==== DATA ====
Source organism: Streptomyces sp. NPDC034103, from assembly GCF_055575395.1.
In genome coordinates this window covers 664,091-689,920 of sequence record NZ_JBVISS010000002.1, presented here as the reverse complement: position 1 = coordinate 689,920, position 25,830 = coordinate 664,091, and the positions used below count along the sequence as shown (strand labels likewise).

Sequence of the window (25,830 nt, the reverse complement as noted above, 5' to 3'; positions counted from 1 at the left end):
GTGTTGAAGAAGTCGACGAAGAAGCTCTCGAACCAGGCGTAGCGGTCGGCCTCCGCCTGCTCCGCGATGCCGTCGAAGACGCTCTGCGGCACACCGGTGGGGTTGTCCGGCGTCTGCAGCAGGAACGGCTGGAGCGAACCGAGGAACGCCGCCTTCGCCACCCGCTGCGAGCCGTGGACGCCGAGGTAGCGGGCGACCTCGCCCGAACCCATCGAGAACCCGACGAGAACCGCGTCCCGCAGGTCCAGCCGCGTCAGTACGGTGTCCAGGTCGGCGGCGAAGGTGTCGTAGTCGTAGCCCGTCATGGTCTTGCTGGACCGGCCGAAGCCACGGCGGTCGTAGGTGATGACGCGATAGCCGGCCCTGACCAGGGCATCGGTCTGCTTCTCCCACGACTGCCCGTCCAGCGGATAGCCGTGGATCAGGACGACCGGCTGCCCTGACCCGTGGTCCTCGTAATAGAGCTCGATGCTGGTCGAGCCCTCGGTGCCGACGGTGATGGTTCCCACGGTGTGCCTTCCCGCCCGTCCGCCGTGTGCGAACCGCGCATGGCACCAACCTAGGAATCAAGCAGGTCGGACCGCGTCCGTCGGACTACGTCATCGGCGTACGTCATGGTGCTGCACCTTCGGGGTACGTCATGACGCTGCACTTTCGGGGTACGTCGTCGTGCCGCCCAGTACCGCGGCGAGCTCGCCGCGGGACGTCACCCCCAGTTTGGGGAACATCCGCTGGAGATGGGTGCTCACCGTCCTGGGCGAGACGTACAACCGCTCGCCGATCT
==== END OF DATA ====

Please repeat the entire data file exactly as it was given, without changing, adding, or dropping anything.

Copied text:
Source organism: Streptomyces sp. NPDC034103, from assembly GCF_055575395.1.
In genome coordinates this window covers 664,091-689,920 of sequence record NZ_JBVISS010000002.1, presented here as the reverse complement: position 1 = coordinate 689,920, position 25,830 = coordinate 664,091, and the positions used below count along the sequence as shown (strand labels likewise).

Sequence of the window (25,830 nt, the reverse complement as noted above, 5' to 3'; positions counted from 1 at the left end):
GTGTTGAAGAAGTCGACGAAGAAGCTCTCGAACCAGGCGTAGCGGTCGGCCTCCGCCTGCTCCGCGATGCCGTCGAAGACGCTCTGCGGCACACCGGTGGGGTTGTCCGGCGTCTGCAGCAGGAACGGCTGGAGCGAACCGAGGAACGCCGCCTTCGCCACCCGCTGCGAGCCGTGGACGCCGAGGTAGCGGGCGACCTCGCCCGAACCCATCGAGAACCCGACGAGAACCGCGTCCCGCAGGTCCAGCCGCGTCAGTACGGTGTCCAGGTCGGCGGCGAAGGTGTCGTAGTCGTAGCCCGTCATGGTCTTGCTGGACCGGCCGAAGCCACGGCGGTCGTAGGTGATGACGCGATAGCCGGCCCTGACCAGGGCATCGGTCTGCTTCTCCCACGACTGCCCGTCCAGCGGATAGCCGTGGATCAGGACGACCGGCTGCCCTGACCCGTGGTCCTCGTAATAGAGCTCGATGCTGGTCGAGCCCTCGGTGCCGACGGTGATGGTTCCCACGGTGTGCCTTCCCGCCCGTCCGCCGTGTGCGAACCGCGCATGGCACCAACCTAGGAATCAAGCAGGTCGGACCGCGTCCGTCGGACTACGTCATCGGCGTACGTCATGGTGCTGCACCTTCGGGGTACGTCATGACGCTGCACTTTCGGGGTACGTCGTCGTGCCGCCCAGTACCGCGGCGAGCTCGCCGCGGGACGTCACCCCCAGTTTGGGGAACATCCGCTGGAGATGGGTGCTCACCGTCCTGGGCGAGACGTACAACCGCTCGCCGATCT